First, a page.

A large fraction of UV, including all that reaches the surface of the Earth, is classified as non-ionizing radiation. The higher energies of the ultraviolet spectrum from wavelengths about 120 nm to 10 nm (‘extreme’ ultraviolet) are ionizing, but, due to this effect, these wavelengths are absorbed by nitrogen and even more strongly by dioxygen, and thus have an extremely short path length through air.
The above picture shows the levels of ozone at various altitudes and blocking of different bands of ultraviolet radiation. In essence, all UVC is blocked by dioxygen (from 100–200 nm) or by ozone (200–280 nm) in the atmosphere. The ozone layer then blocks most UVB. Meanwhile, UVA is hardly affected by ozone and most of it reaches the ground.
Despite being classed as non-ionizing the entire spectrum of ultraviolet radiation has some of the biological features of ionizing radiation: It does far more damage to many molecules in biological systems than is accounted for by simple heating effects (an example is sunburn).
The reddening of the skin due to the action of sunlight depends both on the amount of sunlight and on the sensitivity of the skin (“erythemal action spectrum”) over the UV spectrum.
Sun exposure means an exposure to UV light which can be a benefit to the organism as well as harmful. UVB exposure causes the skin to produce vitamin D.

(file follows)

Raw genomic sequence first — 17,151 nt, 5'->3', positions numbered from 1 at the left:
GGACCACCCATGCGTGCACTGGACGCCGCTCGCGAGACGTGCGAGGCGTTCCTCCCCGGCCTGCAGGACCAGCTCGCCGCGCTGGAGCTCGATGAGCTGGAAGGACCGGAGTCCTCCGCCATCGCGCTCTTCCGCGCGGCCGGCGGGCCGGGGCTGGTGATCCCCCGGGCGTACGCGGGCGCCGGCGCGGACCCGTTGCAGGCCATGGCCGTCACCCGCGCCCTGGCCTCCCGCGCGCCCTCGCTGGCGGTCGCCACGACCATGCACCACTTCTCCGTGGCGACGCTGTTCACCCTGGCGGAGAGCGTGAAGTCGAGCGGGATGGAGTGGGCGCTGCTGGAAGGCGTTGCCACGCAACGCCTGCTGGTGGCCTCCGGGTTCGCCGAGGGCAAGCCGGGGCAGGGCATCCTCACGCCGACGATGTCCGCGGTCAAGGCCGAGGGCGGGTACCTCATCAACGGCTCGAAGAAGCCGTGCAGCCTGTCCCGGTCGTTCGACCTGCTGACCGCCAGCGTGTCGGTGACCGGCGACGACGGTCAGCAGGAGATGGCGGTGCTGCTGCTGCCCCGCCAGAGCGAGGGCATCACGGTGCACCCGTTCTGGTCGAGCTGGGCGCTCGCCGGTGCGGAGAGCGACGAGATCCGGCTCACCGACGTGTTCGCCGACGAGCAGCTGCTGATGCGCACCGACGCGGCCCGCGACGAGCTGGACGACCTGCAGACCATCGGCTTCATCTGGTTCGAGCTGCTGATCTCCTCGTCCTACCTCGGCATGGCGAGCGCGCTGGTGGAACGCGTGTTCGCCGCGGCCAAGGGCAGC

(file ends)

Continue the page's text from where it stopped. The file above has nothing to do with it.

Ultraviolet radiation has other medical applications, in the treatment of skin conditions such as psoriasis and vitiligo. But an overexposure to UVB radiation can cause sunburn and some forms of skin cancer. The International Agency for Research on Cancer of the World Health Organization has classified all categories and wavelengths of ultraviolet radiation as a Group 1 carcinogen. This is the highest-level designation for carcinogens. High intensities of UVB light are hazardous to the eyes, and may lead to cataracts and other eye problems.
Ultraviolet photons harm the DNA molecules of living organisms in different ways. In one common damage event, adjacent thymine bases bond with each other, instead of across the “ladder”. This “thymine dimer” makes a bulge, and the distorted DNA molecule does not function properly.